Please note: this article was not written by a financial or legal specialist, and does not cover every circumstance. Please consult a specialist before making any financial or legal decisions.
There are two kinds of equity release in the UK: lifetime mortgage and home reversion. A lifetime mortgage is the most usual way to take out equity release.
A lifetime mortgage is when you take a loan secured on your home and is most commonly used towards care given within your own home. This doesn’t need to be paid back until you die, or go into long-term care, such as a care home.
Who can release equity from a property with a lifetime mortgage?
Equity release is releasing money from the value of your property, which you can take a lump sum or as a set of smaller amounts.
To release equity from a property you own using a lifetime mortgage, you need to be over 55 and your property has to be worth over £70,000.
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Releasing equity from your home using this method means you can access the money tied up in your property. This money can then be put towards the cost of care. With a lifetime mortgage, your home continues to belong to you and you have full responsibility for it.
Types of lifetime mortgage
There are two different types of lifetime mortgage:
- interest roll-up mortgage – the equity release is paid to you in one lump sum or a series of regular smaller sums. You don’t need to make any regular interest payments throughout the life of the mortgage. The interest on this mortgage is repaid at the end, once the property is sold.
- interest -paying mortgage – the equity release is paid to you in one lump sum and you make regular interest payments throughout the life of the mortgage. The amount you borrowed and any outstanding interest is repaid at the end, once the property is sold.
Protecting against negative equity on a lifetime mortgage
When you die or move into long-term care (such as a residential care home) the property will be sold and the proceeds from the sale will be used to pay off the lifetime mortgage loan.
If there is money left over after the loan has been repaid, this will go to your beneficiaries. However, if the money from the sale of the property doesn’t cover the loan amount, your beneficiaries will need to pay for the extra needed to repay the loan.
Most lifetime mortgages feature a ‘no negative equity guarantee’. This means that you, or more specifically, your estate will never owe more than the property is worth when it is sold – even if the debt has become bigger than the value of the property.
Paying interest on a lifetime mortgage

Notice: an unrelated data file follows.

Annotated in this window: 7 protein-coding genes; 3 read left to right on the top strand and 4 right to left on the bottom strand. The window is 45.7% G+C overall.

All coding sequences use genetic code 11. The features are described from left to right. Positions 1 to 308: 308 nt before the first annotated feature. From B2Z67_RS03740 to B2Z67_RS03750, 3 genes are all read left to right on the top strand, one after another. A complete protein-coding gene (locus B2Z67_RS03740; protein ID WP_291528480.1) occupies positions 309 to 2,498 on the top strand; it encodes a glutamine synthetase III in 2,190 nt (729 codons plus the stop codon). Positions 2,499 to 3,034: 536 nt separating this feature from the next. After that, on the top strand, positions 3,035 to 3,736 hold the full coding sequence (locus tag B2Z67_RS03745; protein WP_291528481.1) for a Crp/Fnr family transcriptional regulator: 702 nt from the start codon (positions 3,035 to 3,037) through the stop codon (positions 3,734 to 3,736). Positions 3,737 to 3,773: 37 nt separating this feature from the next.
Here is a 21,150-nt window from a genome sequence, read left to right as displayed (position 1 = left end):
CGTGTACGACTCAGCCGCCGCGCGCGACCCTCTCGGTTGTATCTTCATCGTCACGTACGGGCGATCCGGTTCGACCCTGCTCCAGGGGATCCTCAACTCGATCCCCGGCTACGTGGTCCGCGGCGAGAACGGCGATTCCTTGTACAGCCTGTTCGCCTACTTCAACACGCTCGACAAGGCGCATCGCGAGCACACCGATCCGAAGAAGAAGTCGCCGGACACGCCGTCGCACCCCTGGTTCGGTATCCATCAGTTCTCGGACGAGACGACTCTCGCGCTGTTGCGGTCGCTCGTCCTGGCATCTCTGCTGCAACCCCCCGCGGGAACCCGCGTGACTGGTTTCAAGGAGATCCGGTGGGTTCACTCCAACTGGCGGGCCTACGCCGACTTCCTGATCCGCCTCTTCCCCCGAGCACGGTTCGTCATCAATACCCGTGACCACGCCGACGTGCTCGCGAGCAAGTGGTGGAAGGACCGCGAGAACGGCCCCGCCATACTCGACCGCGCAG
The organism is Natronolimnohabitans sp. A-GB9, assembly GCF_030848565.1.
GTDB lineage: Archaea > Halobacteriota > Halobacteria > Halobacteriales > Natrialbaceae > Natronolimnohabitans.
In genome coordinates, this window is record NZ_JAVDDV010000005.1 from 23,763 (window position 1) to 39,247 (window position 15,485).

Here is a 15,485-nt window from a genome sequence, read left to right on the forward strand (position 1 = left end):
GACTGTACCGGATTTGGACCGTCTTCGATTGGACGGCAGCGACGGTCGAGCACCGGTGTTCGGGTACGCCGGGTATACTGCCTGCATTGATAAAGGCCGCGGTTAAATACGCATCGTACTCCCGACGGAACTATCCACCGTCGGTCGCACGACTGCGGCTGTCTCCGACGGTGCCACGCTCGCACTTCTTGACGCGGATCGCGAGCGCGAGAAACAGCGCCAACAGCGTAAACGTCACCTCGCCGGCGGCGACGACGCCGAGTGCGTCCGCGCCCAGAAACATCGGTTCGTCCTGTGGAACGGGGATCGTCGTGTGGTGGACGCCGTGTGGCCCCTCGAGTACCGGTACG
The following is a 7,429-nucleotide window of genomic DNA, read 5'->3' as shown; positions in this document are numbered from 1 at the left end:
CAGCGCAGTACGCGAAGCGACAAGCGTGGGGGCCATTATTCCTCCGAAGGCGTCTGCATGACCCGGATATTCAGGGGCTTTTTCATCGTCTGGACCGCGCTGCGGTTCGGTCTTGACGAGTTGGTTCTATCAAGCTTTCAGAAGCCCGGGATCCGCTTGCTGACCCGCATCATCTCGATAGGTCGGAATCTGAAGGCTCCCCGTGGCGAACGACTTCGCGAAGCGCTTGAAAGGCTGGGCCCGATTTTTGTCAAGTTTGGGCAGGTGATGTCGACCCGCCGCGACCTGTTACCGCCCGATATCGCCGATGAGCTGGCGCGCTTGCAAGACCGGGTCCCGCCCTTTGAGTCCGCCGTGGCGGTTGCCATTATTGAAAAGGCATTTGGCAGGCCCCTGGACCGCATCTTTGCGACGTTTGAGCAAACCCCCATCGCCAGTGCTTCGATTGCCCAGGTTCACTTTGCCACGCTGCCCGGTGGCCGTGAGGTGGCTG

Interest on a lifetime mortgage is charged on what you have borrowed. This can be repaid or added on to the total loan amount after you die or move into long-term care, and the home is sold.
You don’t have to make interest payments on a lifetime mortgage, but can do if you prefer in order to reduce the debt.
The cost of arranging a lifetime mortgage to pay for care
There can be costs associated with arranging a lifetime mortgage.
These may include:
- An arrangement fee to the mortgage lender
- Legal fees
- Adviser fees
- A completion fee, which can sometimes be added to your mortgage amount
- Buildings insurance
Altogether, this could cost between £1,500 and £3,000 in total, depending on your circumstances.
From what age can you arrange a lifetime mortgage?
You can arrange a lifetime mortgage from the age of 55.
Do I have to pay monthly interest on a lifetime mortgage?
If you have an interest roll-up lifetime mortgage where the equity release is paid to you in one lump sum or a series of regular smaller sums then you don’t need to make any regular interest payments. If you have an interest-paying lifetime mortgage then the equity release is paid to you in one lump sum and you make regular interest payments throughout the life of the mortgage.
How can I avoid negative equity when releasing equity in my property?
Make sure you are dealing with a provider that belongs to the Equity Release Council. This means you’ll be covered by their no-negative-equity guarantee, and will never owe more than the value of your home.
What if I want to move when I have a lifetime mortgage?
If you have a lifetime mortgage then you have the right to move and transfer the lifetime mortgage to your property, so long as you buy a property that meets your lender’s criteria.
Do I need to get financial advice before deciding on a lifetime mortgage?
Yes, you should always seek professional financial advice before taking out any kind of equity release scheme.
Questions about funding care?
Care Sourcer’s friendly care experts are on hand to provide guidance on typical care costs, help you explore your funding and benefit options, or even negotiate care fees on your behalf.
Call us on freephone: 0800 098 8299 (Mon-Fri, 9am-5pm)
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